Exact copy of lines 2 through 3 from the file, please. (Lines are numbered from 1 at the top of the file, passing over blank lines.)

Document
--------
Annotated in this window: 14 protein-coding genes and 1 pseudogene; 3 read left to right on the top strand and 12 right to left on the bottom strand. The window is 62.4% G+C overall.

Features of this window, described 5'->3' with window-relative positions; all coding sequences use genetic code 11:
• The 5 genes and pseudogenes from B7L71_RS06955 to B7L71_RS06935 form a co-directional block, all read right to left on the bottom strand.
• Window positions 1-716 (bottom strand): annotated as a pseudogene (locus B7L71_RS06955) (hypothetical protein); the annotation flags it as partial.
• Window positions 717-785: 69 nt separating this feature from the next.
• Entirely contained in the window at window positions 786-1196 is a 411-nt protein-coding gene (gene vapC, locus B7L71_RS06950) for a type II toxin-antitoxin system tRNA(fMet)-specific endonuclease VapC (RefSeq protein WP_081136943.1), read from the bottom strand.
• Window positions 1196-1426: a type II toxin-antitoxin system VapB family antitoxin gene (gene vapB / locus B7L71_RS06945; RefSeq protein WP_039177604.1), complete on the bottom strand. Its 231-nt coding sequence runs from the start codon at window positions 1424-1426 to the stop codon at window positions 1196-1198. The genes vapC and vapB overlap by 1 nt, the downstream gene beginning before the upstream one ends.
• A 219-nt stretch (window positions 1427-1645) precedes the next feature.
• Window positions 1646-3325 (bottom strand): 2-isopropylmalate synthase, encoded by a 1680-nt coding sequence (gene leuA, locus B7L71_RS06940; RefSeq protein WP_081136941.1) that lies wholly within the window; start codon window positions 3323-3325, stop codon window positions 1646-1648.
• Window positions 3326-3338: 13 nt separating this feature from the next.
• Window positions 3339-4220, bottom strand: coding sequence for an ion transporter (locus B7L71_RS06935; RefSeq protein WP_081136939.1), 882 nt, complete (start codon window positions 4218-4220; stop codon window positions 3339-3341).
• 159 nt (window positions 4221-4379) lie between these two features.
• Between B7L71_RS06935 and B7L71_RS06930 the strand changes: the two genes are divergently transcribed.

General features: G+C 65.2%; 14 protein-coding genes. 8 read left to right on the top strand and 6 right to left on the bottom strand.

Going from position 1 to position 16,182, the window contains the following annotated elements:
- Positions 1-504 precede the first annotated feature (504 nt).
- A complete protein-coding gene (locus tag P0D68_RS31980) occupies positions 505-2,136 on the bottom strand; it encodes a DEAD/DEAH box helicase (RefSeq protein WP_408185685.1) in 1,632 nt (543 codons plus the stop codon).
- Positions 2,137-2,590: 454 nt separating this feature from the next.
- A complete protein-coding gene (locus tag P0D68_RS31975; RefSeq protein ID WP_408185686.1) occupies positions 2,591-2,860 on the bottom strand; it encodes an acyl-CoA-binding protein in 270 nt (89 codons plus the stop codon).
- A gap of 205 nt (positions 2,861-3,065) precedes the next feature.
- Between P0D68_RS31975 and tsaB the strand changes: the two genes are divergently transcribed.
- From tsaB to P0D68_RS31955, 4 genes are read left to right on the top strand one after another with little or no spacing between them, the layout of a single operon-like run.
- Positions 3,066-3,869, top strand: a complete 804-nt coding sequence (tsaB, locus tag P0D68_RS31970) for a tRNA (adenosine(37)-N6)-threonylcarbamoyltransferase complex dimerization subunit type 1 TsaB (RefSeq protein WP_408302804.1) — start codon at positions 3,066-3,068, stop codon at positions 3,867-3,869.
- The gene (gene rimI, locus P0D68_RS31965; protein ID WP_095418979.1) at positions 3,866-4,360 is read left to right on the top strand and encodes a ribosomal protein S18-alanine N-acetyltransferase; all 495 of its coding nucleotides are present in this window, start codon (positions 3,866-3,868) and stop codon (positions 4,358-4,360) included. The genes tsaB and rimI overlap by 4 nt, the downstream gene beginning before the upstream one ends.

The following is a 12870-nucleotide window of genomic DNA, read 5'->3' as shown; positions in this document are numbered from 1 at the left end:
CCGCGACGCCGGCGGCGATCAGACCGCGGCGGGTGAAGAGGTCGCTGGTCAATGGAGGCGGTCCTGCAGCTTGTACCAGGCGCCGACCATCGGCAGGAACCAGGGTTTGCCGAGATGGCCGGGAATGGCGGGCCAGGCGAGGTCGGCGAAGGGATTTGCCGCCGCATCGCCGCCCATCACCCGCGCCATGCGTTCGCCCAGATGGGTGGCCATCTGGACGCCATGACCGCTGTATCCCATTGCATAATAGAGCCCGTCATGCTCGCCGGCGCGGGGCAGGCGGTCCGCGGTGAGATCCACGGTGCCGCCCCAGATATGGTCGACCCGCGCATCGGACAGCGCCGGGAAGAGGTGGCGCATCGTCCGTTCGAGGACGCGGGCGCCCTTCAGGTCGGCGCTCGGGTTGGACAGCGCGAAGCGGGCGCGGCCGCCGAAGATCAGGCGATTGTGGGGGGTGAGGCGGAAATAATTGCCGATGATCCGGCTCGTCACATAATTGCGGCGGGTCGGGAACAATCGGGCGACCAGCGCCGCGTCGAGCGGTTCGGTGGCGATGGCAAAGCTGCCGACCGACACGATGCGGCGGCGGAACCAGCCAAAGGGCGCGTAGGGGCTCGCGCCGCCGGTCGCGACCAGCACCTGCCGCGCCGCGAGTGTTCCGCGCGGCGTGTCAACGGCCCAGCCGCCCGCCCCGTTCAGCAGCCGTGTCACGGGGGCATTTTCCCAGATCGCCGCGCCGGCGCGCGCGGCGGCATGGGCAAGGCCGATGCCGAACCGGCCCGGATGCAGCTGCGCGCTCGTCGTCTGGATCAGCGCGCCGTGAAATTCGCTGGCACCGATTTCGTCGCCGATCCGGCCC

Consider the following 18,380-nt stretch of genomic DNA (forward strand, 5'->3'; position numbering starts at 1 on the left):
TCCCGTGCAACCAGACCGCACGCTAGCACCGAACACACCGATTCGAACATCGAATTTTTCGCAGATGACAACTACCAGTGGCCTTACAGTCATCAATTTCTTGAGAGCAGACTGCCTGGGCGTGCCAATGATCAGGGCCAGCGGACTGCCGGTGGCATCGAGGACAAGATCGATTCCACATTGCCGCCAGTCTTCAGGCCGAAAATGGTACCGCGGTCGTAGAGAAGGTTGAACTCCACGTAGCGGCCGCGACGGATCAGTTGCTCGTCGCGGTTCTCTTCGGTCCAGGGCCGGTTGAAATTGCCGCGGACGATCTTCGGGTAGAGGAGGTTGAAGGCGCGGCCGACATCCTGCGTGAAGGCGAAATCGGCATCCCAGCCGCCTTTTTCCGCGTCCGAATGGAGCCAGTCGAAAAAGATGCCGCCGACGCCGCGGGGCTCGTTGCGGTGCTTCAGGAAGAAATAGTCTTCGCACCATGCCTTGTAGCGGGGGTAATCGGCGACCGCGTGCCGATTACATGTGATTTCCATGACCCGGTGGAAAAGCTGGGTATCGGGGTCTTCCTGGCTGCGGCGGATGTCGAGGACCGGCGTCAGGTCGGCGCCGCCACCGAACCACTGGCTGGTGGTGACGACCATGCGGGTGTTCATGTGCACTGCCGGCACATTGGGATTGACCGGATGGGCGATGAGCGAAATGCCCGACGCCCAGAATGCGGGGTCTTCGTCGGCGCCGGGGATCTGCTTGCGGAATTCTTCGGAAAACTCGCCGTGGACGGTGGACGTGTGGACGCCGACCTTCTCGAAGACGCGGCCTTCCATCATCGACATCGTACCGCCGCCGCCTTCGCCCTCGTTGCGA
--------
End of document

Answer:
Features of this window, described 5'->3' with window-relative positions; all coding sequences use genetic code 11:
• The 5 genes and pseudogenes from B7L71_RS06955 to B7L71_RS06935 form a co-directional block, all read right to left on the bottom strand.